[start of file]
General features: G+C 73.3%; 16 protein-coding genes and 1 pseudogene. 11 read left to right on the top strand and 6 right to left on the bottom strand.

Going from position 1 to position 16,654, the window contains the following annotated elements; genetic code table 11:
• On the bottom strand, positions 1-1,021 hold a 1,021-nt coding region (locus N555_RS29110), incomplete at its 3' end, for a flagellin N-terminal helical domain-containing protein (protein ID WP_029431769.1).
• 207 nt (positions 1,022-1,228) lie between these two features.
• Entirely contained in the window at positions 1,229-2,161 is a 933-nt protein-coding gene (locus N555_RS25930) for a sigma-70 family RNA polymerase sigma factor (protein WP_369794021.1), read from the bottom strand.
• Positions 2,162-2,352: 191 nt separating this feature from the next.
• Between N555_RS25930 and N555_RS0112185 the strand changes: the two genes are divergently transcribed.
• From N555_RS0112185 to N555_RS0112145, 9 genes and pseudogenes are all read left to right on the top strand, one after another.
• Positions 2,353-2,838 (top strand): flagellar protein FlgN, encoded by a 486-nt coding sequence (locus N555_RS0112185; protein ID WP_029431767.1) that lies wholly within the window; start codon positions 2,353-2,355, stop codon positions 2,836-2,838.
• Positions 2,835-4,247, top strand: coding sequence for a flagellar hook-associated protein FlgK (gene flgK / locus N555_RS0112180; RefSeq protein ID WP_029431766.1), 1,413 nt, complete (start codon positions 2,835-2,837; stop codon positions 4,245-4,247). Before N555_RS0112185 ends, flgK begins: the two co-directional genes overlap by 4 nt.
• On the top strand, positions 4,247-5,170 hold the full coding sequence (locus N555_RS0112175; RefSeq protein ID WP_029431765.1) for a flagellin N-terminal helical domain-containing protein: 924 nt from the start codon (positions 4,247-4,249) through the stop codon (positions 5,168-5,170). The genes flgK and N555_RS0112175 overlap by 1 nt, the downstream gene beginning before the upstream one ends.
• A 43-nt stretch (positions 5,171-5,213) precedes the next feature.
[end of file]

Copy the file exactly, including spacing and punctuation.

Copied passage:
General features: G+C 73.3%; 16 protein-coding genes and 1 pseudogene. 11 read left to right on the top strand and 6 right to left on the bottom strand.

Going from position 1 to position 16,654, the window contains the following annotated elements; genetic code table 11:
• On the bottom strand, positions 1-1,021 hold a 1,021-nt coding region (locus N555_RS29110), incomplete at its 3' end, for a flagellin N-terminal helical domain-containing protein (protein ID WP_029431769.1).
• 207 nt (positions 1,022-1,228) lie between these two features.
• Entirely contained in the window at positions 1,229-2,161 is a 933-nt protein-coding gene (locus N555_RS25930) for a sigma-70 family RNA polymerase sigma factor (protein WP_369794021.1), read from the bottom strand.
• Positions 2,162-2,352: 191 nt separating this feature from the next.
• Between N555_RS25930 and N555_RS0112185 the strand changes: the two genes are divergently transcribed.
• From N555_RS0112185 to N555_RS0112145, 9 genes and pseudogenes are all read left to right on the top strand, one after another.
• Positions 2,353-2,838 (top strand): flagellar protein FlgN, encoded by a 486-nt coding sequence (locus N555_RS0112185; protein ID WP_029431767.1) that lies wholly within the window; start codon positions 2,353-2,355, stop codon positions 2,836-2,838.
• Positions 2,835-4,247, top strand: coding sequence for a flagellar hook-associated protein FlgK (gene flgK / locus N555_RS0112180; RefSeq protein ID WP_029431766.1), 1,413 nt, complete (start codon positions 2,835-2,837; stop codon positions 4,245-4,247). Before N555_RS0112185 ends, flgK begins: the two co-directional genes overlap by 4 nt.
• On the top strand, positions 4,247-5,170 hold the full coding sequence (locus N555_RS0112175; RefSeq protein ID WP_029431765.1) for a flagellin N-terminal helical domain-containing protein: 924 nt from the start codon (positions 4,247-4,249) through the stop codon (positions 5,168-5,170). The genes flgK and N555_RS0112175 overlap by 1 nt, the downstream gene beginning before the upstream one ends.
• A 43-nt stretch (positions 5,171-5,213) precedes the next feature.